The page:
By BLAIR WEISINGER
The famous question…Where do vegans get their protein? The answer is that there are tons of protein sources in a vegan diet and it’s not difficult to get the amount you need. And no, you don’t have to eat copious amounts of beans to achieve that. The truth is, most Americans get too much protein in their diet, and vegetarians and vegans can easily get more than enough protein in their diet as well. Many people still believe that protein is only available from meat and animal sources, but unless you’re pregnant or an Olympic bodybuilder, you will likely get more than enough protein without even trying.
- Beans, Lentils and Legumes- All beans, lentils, and peas are an excellent vegetarian and vegan source of protein, so eat whichever one you like! Black beans, kidney beans, Indian dhal, vegetarian chili, split pea soup and chickpea hummus- pick one and watch the protein grams add up.
- Tofu and Other Soy Products- Soy is such a flavor chameleon that you’ll never get bored! You may have tried tofu and soy milk before, but what about edamame, soy ice cream, soy yogurt, soy nuts or soy cheese? Also, TVP and tempeh are popular protein-rich soy foods. As an added bonus, many brands of tofu and soy milk are fortified with other nutrients that vegetarians and vegans need, such as calcium, iron, and vitamin B12.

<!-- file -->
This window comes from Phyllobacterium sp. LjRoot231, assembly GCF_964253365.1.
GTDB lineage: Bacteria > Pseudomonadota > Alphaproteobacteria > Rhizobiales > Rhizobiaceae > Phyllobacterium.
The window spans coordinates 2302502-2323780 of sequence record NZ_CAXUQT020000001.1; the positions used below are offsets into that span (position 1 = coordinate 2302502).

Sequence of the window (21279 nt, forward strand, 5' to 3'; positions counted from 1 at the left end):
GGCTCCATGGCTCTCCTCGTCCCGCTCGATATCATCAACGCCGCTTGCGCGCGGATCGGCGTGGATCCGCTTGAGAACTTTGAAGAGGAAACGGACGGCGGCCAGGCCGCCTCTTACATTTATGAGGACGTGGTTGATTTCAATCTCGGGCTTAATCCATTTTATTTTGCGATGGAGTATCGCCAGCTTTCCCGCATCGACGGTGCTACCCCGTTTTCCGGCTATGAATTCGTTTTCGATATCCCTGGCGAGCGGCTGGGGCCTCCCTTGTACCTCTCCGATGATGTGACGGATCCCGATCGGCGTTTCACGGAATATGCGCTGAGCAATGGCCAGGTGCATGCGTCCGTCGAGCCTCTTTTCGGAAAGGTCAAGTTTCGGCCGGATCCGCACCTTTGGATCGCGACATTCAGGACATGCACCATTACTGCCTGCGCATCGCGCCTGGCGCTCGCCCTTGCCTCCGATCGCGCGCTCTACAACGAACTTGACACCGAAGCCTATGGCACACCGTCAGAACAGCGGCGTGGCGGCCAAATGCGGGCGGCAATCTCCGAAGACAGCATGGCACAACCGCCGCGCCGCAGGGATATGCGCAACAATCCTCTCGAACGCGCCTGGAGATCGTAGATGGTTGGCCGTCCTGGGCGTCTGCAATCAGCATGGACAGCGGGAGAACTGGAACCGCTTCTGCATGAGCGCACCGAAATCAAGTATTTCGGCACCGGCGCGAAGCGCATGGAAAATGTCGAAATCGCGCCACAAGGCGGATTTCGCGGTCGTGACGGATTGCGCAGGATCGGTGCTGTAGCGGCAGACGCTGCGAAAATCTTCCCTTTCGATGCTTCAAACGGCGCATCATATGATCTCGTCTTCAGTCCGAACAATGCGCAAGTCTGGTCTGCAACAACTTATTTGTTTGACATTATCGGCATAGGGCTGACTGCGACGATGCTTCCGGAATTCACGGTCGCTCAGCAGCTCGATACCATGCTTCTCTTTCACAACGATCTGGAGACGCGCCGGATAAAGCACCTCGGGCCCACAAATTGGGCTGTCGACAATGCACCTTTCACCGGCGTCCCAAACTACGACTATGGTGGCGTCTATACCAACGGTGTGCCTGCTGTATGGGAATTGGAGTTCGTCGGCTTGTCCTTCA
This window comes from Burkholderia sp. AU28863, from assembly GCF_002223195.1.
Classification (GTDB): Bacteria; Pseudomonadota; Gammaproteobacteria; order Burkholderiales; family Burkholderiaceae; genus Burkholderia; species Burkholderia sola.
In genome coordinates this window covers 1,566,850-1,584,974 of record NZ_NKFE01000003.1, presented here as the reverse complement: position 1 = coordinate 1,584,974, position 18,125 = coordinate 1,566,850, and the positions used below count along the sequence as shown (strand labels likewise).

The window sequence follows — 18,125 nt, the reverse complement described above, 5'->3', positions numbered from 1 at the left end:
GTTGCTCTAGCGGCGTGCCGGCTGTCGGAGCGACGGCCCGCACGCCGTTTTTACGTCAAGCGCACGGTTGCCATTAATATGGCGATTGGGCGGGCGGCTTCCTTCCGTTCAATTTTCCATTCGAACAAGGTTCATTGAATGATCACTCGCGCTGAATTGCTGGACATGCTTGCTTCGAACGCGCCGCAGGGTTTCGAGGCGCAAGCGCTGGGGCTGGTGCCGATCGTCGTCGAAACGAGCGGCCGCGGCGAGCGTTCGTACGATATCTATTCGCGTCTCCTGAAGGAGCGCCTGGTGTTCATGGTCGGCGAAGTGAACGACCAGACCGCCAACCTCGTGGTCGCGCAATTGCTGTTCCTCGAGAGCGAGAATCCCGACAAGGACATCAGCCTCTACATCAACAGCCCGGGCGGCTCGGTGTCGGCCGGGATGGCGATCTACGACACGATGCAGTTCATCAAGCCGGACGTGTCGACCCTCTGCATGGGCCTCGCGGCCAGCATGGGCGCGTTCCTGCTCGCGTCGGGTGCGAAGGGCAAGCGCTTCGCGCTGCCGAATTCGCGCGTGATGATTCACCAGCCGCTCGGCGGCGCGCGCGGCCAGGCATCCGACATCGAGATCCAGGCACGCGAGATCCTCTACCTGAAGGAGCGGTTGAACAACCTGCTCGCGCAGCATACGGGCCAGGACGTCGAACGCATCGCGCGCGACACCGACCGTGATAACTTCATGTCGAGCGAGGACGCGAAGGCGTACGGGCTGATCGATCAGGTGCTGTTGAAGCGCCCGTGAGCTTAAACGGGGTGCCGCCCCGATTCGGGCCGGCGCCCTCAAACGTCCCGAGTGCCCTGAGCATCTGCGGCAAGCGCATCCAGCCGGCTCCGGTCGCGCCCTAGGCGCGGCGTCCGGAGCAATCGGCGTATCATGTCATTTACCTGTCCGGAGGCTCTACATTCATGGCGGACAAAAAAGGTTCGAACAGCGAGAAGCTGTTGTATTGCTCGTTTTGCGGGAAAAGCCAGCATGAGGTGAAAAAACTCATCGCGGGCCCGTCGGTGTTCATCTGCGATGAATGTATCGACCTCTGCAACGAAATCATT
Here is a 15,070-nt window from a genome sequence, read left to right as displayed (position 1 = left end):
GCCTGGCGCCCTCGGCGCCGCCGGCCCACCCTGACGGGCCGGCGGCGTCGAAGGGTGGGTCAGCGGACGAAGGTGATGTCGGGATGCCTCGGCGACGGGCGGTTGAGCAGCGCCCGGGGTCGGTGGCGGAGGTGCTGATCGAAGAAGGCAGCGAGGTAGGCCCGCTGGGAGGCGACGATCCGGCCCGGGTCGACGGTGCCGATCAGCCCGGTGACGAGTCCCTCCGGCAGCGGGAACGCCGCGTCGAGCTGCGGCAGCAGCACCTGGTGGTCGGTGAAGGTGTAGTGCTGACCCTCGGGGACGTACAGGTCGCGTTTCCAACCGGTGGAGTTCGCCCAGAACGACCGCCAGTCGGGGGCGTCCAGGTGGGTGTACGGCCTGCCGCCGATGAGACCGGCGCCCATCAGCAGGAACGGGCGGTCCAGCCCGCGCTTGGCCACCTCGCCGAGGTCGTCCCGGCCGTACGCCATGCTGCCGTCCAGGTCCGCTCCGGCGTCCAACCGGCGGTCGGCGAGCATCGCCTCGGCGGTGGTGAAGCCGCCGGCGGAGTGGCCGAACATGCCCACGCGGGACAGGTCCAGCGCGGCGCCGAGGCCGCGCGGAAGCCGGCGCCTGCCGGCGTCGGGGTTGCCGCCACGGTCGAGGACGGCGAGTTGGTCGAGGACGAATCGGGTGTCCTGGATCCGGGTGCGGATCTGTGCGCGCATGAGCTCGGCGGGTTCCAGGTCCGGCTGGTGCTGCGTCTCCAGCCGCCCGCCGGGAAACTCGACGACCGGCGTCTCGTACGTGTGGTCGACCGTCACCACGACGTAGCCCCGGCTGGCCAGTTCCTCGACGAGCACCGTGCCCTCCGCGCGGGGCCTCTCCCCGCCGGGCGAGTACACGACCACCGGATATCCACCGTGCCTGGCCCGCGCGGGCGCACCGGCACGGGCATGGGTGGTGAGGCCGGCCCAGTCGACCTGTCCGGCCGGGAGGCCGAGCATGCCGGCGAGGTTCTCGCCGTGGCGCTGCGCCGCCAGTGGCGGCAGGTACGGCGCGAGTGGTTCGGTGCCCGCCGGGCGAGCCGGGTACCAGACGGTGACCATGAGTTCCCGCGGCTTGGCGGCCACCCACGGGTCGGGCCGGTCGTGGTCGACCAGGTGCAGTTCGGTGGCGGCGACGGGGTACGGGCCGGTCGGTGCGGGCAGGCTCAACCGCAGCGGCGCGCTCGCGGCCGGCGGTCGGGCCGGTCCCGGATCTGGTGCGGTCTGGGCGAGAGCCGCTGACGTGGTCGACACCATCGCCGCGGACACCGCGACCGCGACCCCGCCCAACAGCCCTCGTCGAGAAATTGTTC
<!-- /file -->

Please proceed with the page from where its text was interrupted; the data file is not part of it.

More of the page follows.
- Quinoa and Other Whole Grains- Whole grains are a great source of protein, but the queen of whole grains when it comes to protein content is quinoa or, if you can find it, kaniwa. Just one cup of cooked quinoa contains 18 grams of protein, as well as nine grams of fiber. Other whole grains, including whole grain bread, brown rice, barley are all healthy protein-rich foods for vegetarians and vegans as well.
- Protein Powder Supplements- So what if you are an Olympic bodybuilder or are trying to gain some serious muscle? In this case, your protein needs will be higher than an average vegetarian and you may be considering supplementing with protein powders or protein shakes. If you go the protein shake route, be sure to read labels and watch out for cheap fillers in whey and soy protein powders. It’s best to shell out and invest in a good quality powder.
While there’s nothing particularly wrong with eating protein at a meal, it’s also not mandatory for getting what you need. You can incorporate protein all throughout the day on a plant-based diet, especially in snacks, where it’s most often overlooked, without really needing a massive source at every meal. You can also eat foods that contain smaller amounts of protein at each meal that the body can use efficiently to form proteins on its own, even if these foods aren’t as high as the proteins in meat.